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The Helping Hand
by [?]

The helping hand is often held out by the man on the road. Away from home he is dependent upon the good will of others; he frequently has done for him an act of kindness; he is ever ready to do for others a deed of friendship or charity. Road life trains the heart to gentleness. It carries with it so many opportunities to help the needy. Seldom a day passes that the traveling salesman does not loosen his purse strings for some one in want–no, not that; he carries his money in his vest pocket. Doing one kind act brings the doer such a rich return that he does a second generous deed and soon he has the habit. The liberality of the traveling man does not consist wholly of courting the favor of his merchant friends–he is free with them, but mainly because it is his nature; it is for those from whom he never expects any return that he does the most.

A friend of mine once told this story:

“It was on the train traveling into Lincoln, Nebraska, many years ago. It was near midnight. It was, I believe, my first trip on the road. Just in front of me, in a double seat, sat a poor woman with three young children. As the brakeman called ‘Lincoln, the next station! Ten minutes for lunch!’ I noticed the woman feeling in her pockets and looking all around. She searched on the seats and on the floor. A companion, Billie Collins, who sat beside me leaned over and asked: ‘Madam, have you lost something?’

“Half crying, she replied, ‘I can’t find my purse–I want to get a cup of coffee; it’s got my ticket and money in it and I’m going through to Denver.’

“‘We’ll help you look for it,’ said Billy.

“We searched under the seats and up and down the aisle, but could not find the pocket book. The train was drawing near Lincoln. The poor woman began to cry.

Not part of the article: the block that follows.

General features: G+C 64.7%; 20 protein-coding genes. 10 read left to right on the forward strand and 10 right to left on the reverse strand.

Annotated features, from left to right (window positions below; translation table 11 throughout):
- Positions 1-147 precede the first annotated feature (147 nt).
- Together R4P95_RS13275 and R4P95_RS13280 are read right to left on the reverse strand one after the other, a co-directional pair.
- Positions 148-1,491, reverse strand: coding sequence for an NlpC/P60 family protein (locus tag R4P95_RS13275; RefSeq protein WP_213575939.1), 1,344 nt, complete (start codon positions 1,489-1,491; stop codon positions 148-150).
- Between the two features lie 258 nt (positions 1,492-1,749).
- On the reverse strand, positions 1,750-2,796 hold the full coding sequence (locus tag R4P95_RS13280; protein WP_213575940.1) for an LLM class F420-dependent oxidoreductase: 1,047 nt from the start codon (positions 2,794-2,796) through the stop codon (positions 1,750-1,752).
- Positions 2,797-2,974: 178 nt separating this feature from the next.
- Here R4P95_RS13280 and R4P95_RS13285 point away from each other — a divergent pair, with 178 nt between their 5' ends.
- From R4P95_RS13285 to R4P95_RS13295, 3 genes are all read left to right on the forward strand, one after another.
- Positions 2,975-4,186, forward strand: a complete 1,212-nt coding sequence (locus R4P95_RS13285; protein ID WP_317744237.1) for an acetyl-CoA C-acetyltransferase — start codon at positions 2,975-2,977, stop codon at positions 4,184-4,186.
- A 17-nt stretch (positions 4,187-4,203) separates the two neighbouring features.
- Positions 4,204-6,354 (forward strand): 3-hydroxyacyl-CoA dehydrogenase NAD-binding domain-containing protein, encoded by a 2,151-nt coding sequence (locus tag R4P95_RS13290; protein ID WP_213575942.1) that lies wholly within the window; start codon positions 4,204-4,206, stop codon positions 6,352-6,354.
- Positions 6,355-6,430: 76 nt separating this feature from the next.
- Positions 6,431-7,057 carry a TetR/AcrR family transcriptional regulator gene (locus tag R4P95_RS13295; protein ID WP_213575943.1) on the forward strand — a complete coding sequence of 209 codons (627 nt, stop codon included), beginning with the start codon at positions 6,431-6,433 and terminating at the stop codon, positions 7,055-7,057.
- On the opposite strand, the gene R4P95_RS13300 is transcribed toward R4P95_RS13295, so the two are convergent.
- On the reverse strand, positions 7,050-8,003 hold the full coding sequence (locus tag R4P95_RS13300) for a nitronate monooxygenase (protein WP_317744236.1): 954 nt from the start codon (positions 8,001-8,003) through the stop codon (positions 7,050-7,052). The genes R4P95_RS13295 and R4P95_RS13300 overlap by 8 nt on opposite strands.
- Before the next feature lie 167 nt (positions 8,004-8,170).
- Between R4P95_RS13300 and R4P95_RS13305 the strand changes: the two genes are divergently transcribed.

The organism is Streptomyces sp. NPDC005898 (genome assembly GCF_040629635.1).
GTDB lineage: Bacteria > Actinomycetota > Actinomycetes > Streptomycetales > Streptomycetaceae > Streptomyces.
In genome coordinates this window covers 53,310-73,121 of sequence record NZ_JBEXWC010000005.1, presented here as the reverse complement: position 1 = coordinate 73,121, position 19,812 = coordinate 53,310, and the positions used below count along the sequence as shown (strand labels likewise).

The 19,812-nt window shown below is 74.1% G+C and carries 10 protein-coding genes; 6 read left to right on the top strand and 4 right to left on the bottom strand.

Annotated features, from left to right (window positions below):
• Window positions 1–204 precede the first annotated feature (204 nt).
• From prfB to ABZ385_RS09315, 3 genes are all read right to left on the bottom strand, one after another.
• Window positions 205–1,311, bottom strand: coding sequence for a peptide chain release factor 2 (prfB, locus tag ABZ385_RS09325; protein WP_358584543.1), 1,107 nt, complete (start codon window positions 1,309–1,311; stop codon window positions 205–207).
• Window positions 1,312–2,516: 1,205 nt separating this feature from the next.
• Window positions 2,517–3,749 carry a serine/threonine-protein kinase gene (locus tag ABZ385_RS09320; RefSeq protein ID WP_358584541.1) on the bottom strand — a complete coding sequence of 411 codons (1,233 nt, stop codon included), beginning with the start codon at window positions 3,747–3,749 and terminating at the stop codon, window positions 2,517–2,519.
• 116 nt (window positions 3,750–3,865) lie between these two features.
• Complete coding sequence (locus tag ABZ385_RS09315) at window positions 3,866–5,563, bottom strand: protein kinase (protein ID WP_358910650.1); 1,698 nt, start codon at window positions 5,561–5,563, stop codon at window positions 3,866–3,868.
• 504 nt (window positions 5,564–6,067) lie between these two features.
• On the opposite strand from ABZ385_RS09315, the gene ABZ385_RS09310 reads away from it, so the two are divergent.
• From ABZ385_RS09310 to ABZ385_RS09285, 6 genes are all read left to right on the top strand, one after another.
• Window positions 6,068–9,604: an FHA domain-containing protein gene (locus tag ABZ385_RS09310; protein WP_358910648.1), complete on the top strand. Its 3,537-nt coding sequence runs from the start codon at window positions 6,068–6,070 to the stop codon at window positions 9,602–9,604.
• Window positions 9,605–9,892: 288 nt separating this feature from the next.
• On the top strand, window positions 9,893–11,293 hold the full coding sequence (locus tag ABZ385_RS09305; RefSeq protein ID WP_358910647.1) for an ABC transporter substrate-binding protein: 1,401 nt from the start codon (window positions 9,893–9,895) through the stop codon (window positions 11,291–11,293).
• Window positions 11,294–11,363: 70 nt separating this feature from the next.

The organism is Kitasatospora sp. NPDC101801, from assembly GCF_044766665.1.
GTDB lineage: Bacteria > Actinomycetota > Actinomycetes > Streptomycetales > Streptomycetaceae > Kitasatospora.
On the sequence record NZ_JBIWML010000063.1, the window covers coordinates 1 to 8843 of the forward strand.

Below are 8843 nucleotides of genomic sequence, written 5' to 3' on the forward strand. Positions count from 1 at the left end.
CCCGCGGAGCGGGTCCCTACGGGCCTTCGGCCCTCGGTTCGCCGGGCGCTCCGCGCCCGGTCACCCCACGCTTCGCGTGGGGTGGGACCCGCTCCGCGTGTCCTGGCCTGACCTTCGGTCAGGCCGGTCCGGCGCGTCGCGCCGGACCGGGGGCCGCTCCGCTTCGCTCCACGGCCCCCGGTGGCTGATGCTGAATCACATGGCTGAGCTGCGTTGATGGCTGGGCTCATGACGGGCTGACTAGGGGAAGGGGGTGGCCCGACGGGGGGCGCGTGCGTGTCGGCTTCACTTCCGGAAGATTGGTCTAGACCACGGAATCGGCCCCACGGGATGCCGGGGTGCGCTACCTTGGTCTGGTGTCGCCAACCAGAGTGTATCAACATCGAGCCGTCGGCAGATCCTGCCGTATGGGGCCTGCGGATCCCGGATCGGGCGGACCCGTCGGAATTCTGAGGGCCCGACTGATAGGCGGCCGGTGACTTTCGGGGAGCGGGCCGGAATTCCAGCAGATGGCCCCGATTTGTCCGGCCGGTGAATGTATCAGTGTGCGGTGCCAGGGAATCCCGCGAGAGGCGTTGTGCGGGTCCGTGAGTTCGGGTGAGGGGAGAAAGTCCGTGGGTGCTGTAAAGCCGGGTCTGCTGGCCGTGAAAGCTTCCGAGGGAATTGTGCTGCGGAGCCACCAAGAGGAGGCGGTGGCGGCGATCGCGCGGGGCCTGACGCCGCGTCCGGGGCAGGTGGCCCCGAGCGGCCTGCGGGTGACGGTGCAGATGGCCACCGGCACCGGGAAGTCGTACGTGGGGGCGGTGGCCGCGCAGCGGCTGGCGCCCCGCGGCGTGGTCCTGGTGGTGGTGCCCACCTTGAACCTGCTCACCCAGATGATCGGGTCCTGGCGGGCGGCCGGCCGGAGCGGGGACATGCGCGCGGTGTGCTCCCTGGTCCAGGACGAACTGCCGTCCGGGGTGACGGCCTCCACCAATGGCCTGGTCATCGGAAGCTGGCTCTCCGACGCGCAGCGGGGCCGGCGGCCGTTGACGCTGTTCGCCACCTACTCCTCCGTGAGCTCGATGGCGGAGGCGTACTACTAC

“‘It’s all the money I’ve got, too,’ she said pitifully. ‘I’ve just lost my husband and I’m going out to my sister’s in Colorado. She says I can get work out there. I know I had the ticket. The man took it at Ottumwa and gave it back to me. And I had enough money to buy me a ticket up to Central City where my sister is. They won’t put me off, will they? I know I had the ticket. If I only get to Denver, I’ll be all right. I guess my sister can send me money to come up to her. I’ve got enough in my basket for us to eat until she does. I can do without coffee. They won’t put me off, wi–ll–?’

“The woman couldn’t finish the sentence.

“One of the boys–Ferguson was his name–who sat across the aisle beside a wealthy looking old man, came over. ‘Don’t you worry a bit, Madam,’ said he. ‘You’ll get through all right. I’ll see the conductor.’ The old man–a stockholder in a big bank, I afterward learned–merely twirled his thumbs.

“The conductor came where we were and said: ‘Yes, she had a ticket when she got on my division. I punched it and handed it back to her. That’s all I’ve got to do with the matter.’

“‘But,’ spoke up Collins, ‘this woman has just lost her husband and hasn’t any money either. She’s going through to Colorado to get work. Can’t you just say to the next conductor that she had a ticket and get him to take care of her and pass her on to the next division?’ “‘Guess she’ll have to get off at Lincoln,’ answered the conductor gruffly, ‘our orders are to carry no one without transportation.’ All railroad men have not yet learned that using horse sense and being polite means promotion.

“The poor woman began to cry but my friend Billie, said: ‘Don’t cry, Madam, you shall go through all right. Just stay right where you are.’